From the desk of Dr. Peter Latona, Director of Music
Every fall at the Basilica, there comes the task of selecting music for our Annual Christmas Concert. There’s a kind of comforting familiarity to the ritual; I’ll pull out my stack of music scores, open the file with my Christmas notes, pour a cup of coffee, and begin searching for inspiration.
This year, the piece at the top of the stack was one I hadn’t looked at before, titled “The Little Road to Bethlehem,” by Michael Head (1900-1976). I decided to play it through, and discovered it was a charming piece with an utterly simple text – almost child-like, but most endearing.
“As I walked down the road at set of sun,
The lambs were coming homewards, one by one,
I heard a sheep-bell softly calling them
Along the little road to Bethlehem.
Beside an open door, as I drew nigh,
I heard sweet Mary sing a lullaby.
She sang about the lambs at close of day
And rocked her tiny King among the hay.
Across the air the silver sheep-bell rang,
‘The lambs are coming home,’ sweet Mary sang,
‘Your Star of Gold is shining in the sky,
So sleep, my little King, go lullaby.’”
– Margaret Rose, 1888-1958
The image of the road to Bethlehem reminded me of when I performed organ recitals in Bethlehem, Jerusalem, Jaffa, and Nazareth during a visit to the Holy Land. My thoughts also went to the tragic war and violence happening in that part of the world this very day. The graceful charm of the music and the simplicity of the text – with its mention of the sheep-bell softly calling the lambs along the road to Bethlehem – filled me with emotion as it focused my attention on Bethlehem and all that it means and represents.
That piece went on the “yes” pile.
The next piece I chose had been listed at the top of my notes: “Bethlehem Down,” by Peter Warlock (1894-1930). A slow, brooding hymn written in a minor key with voices singing low registers, it doesn’t exactly leap off the page as an obvious choice for a Christmas concert. The first verse of the text references the gifts of the Magi, “myrrh for sweetness and gold for a crown.” Verse three, however, draws a parallel and points to Christ’s passion and death as the poem by Bruce Blunt (1899-1967) continues, “myrrh for embalming and wood for a crown.” He that lay in the arms of Mary as an infant now lies in her arms, asleep once again, on Good Friday. But, of course, as Christians, we know the rest of the story.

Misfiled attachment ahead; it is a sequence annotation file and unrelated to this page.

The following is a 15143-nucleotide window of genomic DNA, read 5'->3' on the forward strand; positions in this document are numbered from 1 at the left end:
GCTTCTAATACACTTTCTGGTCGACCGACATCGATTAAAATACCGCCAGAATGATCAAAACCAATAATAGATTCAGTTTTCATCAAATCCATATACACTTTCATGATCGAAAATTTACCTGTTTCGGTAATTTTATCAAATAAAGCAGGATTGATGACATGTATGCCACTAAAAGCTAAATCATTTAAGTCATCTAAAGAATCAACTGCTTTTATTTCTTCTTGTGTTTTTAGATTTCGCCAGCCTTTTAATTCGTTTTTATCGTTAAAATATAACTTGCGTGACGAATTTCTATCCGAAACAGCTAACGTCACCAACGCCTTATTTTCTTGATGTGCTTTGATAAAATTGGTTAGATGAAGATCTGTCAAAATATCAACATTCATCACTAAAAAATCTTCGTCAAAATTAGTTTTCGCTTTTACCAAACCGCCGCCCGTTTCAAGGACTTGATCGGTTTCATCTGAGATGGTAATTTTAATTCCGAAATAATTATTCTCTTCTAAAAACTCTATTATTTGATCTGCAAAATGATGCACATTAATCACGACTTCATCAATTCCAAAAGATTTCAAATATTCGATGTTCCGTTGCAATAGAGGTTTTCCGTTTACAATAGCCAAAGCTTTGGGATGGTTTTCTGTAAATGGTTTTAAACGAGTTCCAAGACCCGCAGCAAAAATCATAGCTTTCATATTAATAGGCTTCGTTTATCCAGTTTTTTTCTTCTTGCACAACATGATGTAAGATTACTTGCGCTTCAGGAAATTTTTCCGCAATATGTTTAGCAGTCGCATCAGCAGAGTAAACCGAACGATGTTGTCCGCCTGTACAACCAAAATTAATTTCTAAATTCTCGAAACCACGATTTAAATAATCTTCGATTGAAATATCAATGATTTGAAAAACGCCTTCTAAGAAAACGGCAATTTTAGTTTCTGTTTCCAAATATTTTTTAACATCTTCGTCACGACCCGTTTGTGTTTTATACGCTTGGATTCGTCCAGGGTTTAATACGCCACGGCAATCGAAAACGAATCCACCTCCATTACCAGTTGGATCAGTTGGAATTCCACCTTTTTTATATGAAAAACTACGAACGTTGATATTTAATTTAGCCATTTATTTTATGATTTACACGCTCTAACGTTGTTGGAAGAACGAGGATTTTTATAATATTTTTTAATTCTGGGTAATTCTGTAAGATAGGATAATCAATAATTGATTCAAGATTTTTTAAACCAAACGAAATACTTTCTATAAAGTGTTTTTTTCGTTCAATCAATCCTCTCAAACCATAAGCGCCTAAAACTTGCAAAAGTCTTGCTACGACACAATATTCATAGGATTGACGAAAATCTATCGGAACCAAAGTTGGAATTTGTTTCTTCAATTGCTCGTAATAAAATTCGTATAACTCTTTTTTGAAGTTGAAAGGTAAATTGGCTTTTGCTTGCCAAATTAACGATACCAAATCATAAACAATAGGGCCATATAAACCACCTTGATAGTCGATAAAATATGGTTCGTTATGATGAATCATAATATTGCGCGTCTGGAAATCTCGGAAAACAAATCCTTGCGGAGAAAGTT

“‘When he is King we will give him the King’s gifts,
myrrh for its sweetness, and gold for a crown,
Beautiful robes,’ said the young girl to Joseph,
fair with her firstborn on Bethlehem Down.
Bethlehem Down is full of the starlight,
winds for the spices, and stars for the gold,
Mary for sleep, and for lullaby music
songs of a shepherd by Bethlehem fold.
When he is King they will clothe him in gravesheets,
myrrh for embalming, and wood for a crown,
he that lies now in the white arms of Mary,
sleeping so lightly on Bethlehem Down.
Here he has peace and a short while for dreaming,
close-huddled oxen to keep him from cold,
Mary for love, and for lullaby music
songs of a shepherd by Bethlehem fold.”
– Bruce Blunt, 1899-1967
The Many Roads to Bethlehem
The two carols, “The Little Road to Bethlehem” and “Bethlehem Down,” both represent two contrasting reflections on the Nativity. Of course, artists, musicians, and poets have offered countless expressions of the mystery of the Incarnation over the centuries. While the Church’s teaching on the Birth of Christ remains unchanging, for each of the faithful, Christmas and the Christmas Season are shaped by our own experiences, traditions, and values. We all have our own “road to Bethlehem.”
Our hope is that the Choir of the Basilica’s annual concert for 2023 serves as a “road to Bethlehem” for all those who hear it. A good bit of the program includes arrangements of familiar Christmas carols: “Lo how a rose e’er blooming”; “Away in a Manger”; “We Three Kings”; “Bring a Torch Jeanette, Isabella”; and more. My wish is that those who experience the concert are transported from the bustle of daily life, even if for an hour; are mesmerized by the exceptional singing and beautiful music; and are drawn into the Crypt Church, the spiritual heart of the Basilica. May this program be part of your journey to Bethlehem this Christmastide – consider it our gift to you.
Experience “The Road to Bethlehem”
You can watch the “The Road to Bethlehem” and hear the heavenly voices of the Choir of the Basilica below!